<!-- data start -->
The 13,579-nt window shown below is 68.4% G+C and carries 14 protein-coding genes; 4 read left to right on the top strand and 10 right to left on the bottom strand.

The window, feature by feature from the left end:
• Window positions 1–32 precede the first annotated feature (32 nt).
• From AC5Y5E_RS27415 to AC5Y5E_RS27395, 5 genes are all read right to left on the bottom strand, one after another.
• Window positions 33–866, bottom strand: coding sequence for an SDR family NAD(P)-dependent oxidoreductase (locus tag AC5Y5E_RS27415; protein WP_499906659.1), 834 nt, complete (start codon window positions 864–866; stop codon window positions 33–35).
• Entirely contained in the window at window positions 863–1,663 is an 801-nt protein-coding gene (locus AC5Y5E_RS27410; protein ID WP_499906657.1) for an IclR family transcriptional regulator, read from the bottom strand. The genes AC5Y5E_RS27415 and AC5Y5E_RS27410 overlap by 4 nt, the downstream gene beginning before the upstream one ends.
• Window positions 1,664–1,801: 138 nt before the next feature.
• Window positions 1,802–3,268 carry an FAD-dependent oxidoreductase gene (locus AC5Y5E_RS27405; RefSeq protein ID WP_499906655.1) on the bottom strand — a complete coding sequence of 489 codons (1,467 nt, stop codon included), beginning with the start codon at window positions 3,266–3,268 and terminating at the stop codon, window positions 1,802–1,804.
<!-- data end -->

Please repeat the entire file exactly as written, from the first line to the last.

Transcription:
The 13,579-nt window shown below is 68.4% G+C and carries 14 protein-coding genes; 4 read left to right on the top strand and 10 right to left on the bottom strand.

The window, feature by feature from the left end:
• Window positions 1–32 precede the first annotated feature (32 nt).
• From AC5Y5E_RS27415 to AC5Y5E_RS27395, 5 genes are all read right to left on the bottom strand, one after another.
• Window positions 33–866, bottom strand: coding sequence for an SDR family NAD(P)-dependent oxidoreductase (locus tag AC5Y5E_RS27415; protein WP_499906659.1), 834 nt, complete (start codon window positions 864–866; stop codon window positions 33–35).
• Entirely contained in the window at window positions 863–1,663 is an 801-nt protein-coding gene (locus AC5Y5E_RS27410; protein ID WP_499906657.1) for an IclR family transcriptional regulator, read from the bottom strand. The genes AC5Y5E_RS27415 and AC5Y5E_RS27410 overlap by 4 nt, the downstream gene beginning before the upstream one ends.
• Window positions 1,664–1,801: 138 nt before the next feature.
• Window positions 1,802–3,268 carry an FAD-dependent oxidoreductase gene (locus AC5Y5E_RS27405; RefSeq protein ID WP_499906655.1) on the bottom strand — a complete coding sequence of 489 codons (1,467 nt, stop codon included), beginning with the start codon at window positions 3,266–3,268 and terminating at the stop codon, window positions 1,802–1,804.